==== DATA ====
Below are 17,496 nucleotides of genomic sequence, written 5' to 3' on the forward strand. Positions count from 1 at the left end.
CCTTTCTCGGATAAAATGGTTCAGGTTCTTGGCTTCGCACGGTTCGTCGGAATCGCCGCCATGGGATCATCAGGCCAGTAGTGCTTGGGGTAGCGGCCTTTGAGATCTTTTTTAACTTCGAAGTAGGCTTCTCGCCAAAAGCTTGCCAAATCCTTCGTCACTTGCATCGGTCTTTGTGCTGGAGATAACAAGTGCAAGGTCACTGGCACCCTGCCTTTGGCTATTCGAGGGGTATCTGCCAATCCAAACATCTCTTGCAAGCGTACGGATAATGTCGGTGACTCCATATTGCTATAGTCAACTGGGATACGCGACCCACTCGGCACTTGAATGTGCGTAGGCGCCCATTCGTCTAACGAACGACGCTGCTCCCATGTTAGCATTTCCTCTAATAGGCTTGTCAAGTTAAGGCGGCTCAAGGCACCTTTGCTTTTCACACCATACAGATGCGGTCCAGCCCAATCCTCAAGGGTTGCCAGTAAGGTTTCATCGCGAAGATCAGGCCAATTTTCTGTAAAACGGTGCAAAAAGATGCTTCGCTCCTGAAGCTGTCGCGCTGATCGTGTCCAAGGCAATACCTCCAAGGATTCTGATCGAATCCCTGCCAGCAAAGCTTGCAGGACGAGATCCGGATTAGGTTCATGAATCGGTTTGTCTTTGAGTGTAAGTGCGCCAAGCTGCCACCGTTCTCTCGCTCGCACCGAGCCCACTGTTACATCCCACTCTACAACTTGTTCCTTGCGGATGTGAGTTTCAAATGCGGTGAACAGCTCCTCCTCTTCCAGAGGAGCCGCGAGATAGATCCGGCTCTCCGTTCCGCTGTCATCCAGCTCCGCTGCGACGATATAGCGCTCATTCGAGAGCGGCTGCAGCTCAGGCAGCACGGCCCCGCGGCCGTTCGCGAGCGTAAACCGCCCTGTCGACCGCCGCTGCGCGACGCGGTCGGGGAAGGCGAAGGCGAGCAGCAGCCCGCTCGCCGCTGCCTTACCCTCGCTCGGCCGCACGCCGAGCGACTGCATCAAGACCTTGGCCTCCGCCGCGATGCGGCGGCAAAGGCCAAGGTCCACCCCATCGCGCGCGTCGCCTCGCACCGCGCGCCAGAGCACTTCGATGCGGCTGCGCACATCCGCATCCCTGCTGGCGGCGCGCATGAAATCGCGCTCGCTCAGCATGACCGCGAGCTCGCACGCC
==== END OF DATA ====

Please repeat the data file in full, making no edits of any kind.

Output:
Below are 17,496 nucleotides of genomic sequence, written 5' to 3' on the forward strand. Positions count from 1 at the left end.
CCTTTCTCGGATAAAATGGTTCAGGTTCTTGGCTTCGCACGGTTCGTCGGAATCGCCGCCATGGGATCATCAGGCCAGTAGTGCTTGGGGTAGCGGCCTTTGAGATCTTTTTTAACTTCGAAGTAGGCTTCTCGCCAAAAGCTTGCCAAATCCTTCGTCACTTGCATCGGTCTTTGTGCTGGAGATAACAAGTGCAAGGTCACTGGCACCCTGCCTTTGGCTATTCGAGGGGTATCTGCCAATCCAAACATCTCTTGCAAGCGTACGGATAATGTCGGTGACTCCATATTGCTATAGTCAACTGGGATACGCGACCCACTCGGCACTTGAATGTGCGTAGGCGCCCATTCGTCTAACGAACGACGCTGCTCCCATGTTAGCATTTCCTCTAATAGGCTTGTCAAGTTAAGGCGGCTCAAGGCACCTTTGCTTTTCACACCATACAGATGCGGTCCAGCCCAATCCTCAAGGGTTGCCAGTAAGGTTTCATCGCGAAGATCAGGCCAATTTTCTGTAAAACGGTGCAAAAAGATGCTTCGCTCCTGAAGCTGTCGCGCTGATCGTGTCCAAGGCAATACCTCCAAGGATTCTGATCGAATCCCTGCCAGCAAAGCTTGCAGGACGAGATCCGGATTAGGTTCATGAATCGGTTTGTCTTTGAGTGTAAGTGCGCCAAGCTGCCACCGTTCTCTCGCTCGCACCGAGCCCACTGTTACATCCCACTCTACAACTTGTTCCTTGCGGATGTGAGTTTCAAATGCGGTGAACAGCTCCTCCTCTTCCAGAGGAGCCGCGAGATAGATCCGGCTCTCCGTTCCGCTGTCATCCAGCTCCGCTGCGACGATATAGCGCTCATTCGAGAGCGGCTGCAGCTCAGGCAGCACGGCCCCGCGGCCGTTCGCGAGCGTAAACCGCCCTGTCGACCGCCGCTGCGCGACGCGGTCGGGGAAGGCGAAGGCGAGCAGCAGCCCGCTCGCCGCTGCCTTACCCTCGCTCGGCCGCACGCCGAGCGACTGCATCAAGACCTTGGCCTCCGCCGCGATGCGGCGGCAAAGGCCAAGGTCCACCCCATCGCGCGCGTCGCCTCGCACCGCGCGCCAGAGCACTTCGATGCGGCTGCGCACATCCGCATCCCTGCTGGCGGCGCGCATGAAATCGCGCTCGCTCAGCATGACCGCGAGCTCGCACGCC